Caring Cian | 

Belfast teen (17) becomes one of the youngest undertakers in the business

“When you experience death yourself in the family, when you lose your friend, you want to help”

Cian O'Riardan

Having recently turned 17 years of age Cian O’Riordan, from west Belfast has choose a strange appentice path to become a Funeral Directors.

Cian O'Riardan

Laurence O’Neill founder and proprietor of O'Neill'S Funeral Directors on the Stewartstown Road, with his son also Laurence and Cian O’Riordan.

Cian O'Riardan

Having recently turned 17 years of age Cian O’Riordan, from west Belfast has choose a strange apprenticeship path to become a Funeral Directors. Cian, is delighted to have joined the team at O’Neills Funeral Directors on the Stewartstown Road.

Having recently turned 17 years of age Cian O’Riordan, from west Belfast has choose a strange apprenticeship path to become a Funeral Directors. Cian, is delighted to have joined the team at O’Neills Funeral Directors on the Stewartstown Road.

Cian O'Riardan on the job

Roisin GormanSunday World

Teenage undertaker Cian O Riordan has revealed how he signed up for the caring career after his own experience of loss.

The young Belfast man recently joined the staff at O’Neill’s Funeral Directors just a few days after his 17th birthday.

It makes him one of the youngest in the industry, but the teenager has no doubt he’s on the right path.

After watching how undertakers helped his friend’s family following a fatal car accident, and his own family through bereavement, Cian decided he want to help others.

“When you experience death yourself in the family, when you lose your friend, you want to help. In our family it was my grandmother, my cousin, and an uncle.

“My friend died in a road traffic accident when was 14 or 15, which hit me at the start and then you process it.

“It made me want to help out families who are grieving. Some people will say to you if someone’s son died ‘you understand what I’m feeling’ but I will say no because I never lost a son.”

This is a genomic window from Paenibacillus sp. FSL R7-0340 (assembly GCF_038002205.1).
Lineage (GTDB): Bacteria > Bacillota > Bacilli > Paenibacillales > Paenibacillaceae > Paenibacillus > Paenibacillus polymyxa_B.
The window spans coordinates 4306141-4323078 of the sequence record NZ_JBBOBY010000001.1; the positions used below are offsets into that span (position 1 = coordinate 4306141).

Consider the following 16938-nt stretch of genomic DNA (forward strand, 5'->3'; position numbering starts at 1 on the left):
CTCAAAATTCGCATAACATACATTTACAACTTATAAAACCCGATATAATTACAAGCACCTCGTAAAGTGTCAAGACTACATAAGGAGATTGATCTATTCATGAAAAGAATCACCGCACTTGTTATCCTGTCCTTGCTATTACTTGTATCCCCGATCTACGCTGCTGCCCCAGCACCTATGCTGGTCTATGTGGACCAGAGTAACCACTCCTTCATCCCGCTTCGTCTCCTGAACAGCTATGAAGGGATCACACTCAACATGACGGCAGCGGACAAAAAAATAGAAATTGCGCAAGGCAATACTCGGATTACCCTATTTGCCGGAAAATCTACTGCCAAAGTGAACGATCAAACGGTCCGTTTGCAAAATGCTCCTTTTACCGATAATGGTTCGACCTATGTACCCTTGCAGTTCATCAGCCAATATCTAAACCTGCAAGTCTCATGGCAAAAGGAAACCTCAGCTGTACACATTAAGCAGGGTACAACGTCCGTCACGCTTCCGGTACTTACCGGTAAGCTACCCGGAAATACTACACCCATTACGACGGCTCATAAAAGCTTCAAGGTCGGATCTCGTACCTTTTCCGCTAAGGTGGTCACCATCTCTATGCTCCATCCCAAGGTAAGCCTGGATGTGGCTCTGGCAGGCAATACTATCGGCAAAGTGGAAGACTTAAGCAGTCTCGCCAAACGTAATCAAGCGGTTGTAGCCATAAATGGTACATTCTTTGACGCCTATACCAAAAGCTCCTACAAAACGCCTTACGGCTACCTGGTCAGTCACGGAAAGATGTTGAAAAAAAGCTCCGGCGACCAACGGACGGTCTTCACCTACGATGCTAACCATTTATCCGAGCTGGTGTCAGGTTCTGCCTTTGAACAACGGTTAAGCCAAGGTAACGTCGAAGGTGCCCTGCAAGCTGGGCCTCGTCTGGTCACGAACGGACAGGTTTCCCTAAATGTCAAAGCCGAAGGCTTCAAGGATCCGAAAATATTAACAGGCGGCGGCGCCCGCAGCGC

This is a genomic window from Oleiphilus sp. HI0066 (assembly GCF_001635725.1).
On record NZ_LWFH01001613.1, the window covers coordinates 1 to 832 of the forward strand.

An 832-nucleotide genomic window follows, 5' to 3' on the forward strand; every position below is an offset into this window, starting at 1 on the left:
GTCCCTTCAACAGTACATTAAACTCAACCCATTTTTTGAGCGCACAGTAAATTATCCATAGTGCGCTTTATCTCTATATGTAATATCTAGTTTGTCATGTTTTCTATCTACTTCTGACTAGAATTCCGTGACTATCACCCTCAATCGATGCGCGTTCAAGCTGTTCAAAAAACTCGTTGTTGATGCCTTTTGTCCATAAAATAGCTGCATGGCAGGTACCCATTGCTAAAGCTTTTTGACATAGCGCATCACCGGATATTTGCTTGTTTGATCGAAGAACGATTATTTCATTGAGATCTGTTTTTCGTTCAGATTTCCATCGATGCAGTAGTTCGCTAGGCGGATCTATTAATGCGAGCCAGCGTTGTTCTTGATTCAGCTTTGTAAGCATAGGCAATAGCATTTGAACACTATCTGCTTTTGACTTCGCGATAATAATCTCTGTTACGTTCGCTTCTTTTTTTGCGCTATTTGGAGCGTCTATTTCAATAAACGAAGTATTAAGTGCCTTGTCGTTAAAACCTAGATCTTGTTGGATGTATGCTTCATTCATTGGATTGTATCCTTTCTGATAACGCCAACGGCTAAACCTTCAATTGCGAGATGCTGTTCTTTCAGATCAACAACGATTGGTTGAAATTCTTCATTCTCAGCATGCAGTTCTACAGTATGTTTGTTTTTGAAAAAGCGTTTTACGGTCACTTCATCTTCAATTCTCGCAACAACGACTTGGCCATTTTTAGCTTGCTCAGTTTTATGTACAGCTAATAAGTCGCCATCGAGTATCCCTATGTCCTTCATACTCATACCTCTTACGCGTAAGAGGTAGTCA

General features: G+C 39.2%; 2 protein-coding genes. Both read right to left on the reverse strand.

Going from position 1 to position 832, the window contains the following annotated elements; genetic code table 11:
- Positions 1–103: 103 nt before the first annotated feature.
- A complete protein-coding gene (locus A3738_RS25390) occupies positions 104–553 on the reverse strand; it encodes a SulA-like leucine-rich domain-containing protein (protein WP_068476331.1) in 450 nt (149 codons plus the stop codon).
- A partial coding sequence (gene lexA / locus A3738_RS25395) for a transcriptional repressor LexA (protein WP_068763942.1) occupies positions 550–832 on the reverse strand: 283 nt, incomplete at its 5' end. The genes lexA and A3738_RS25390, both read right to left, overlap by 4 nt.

Cian O'Riardan

Cian had thought about being a teacher, until he felt the call of funeral directing, and contacted companies across Belfast.

“I contacted loads of places and melted their heads, and O’Neill’s gave me a chance,” he says.

“My daddy said if that’s what you want to do go and do it and he’s proud of me for it. My friends think I’m mad.”

After just three weeks in the business the teenager is already learning on the job.

As part of his in-house training he’s dealing with bereaved families, helping to make funeral arrangements and will eventually begin his formal training with the industry’s regulatory bodies.

He’s also learning how Covid has changed traditions like wakes, which are often held now in funeral homes.

“I want to show families respect. I want to help out in the biggest way and in the smallest things by going into a business like this.

“You try and take as much pressure off the family as possible.

“The first thing is to offer your condolences, and you go through the arrangements for the funeral. Is the deceased going to rest here in the Chapel of Rest or are they going to be brought home? What colours of flowers the family wants as well as clothes, make up. You try and make the deceased look their best to try and give the family the comfort of how they remember their loved one.”

Before taking him on the company had to consider how the teenager would cope with clients’ bereavement and help them through the early stages of their grief.

He’s also learning how to deal with remains, and the embalming process will be part of his training.

“It can be sad but at the same time it’s not about us, it’s about the family,” says Cian.

“We’re caring for them and the deceased, so you have to show respect in how you care for them. They may be deceased, but they are still a person.

“I think we are not counsellors, but we are there to try and comfort the family as much as we can during the hard time they are going through. We will try and be there as much as possible for them.

“With families coming in you build up a relationship with them. You know their name and you’re chatting away to them and getting everything sorted out and you understand what they are going through to an extent.”

Laurence O’Neill, whose dad Laurence set up the company 31 years ago, says Cian is one of the youngest in the business. The funeral director worked part-time in the family firm from the age of 16 and joined full-time after university.

He says the teenager stood out from other applicants because he already understood the job, and the work that goes into planning a funeral and helping a family through bereavement.

Cian O'Riardan on the job

“Cian identified that before he came here,” says Laurence.

“A lot of people have this perception that you wash the cars, you bring the coffin to the house, the chapel, the cemetery and that’s it.

“Cian knew the whole process from having dealt with losing somebody.”

In his first few weeks with the firm they have already been impressed with their newest employee’s empathy with clients, and willingness to learn.

“With Cian meeting families you see how every family coming through the door is different, how every conversation is different.

“You get to establish how to speak to families by seeing and doing, and you can’t learn that out of textbooks. That’s what he’s doing at the minute and he’s excelling at it,” says Laurence.


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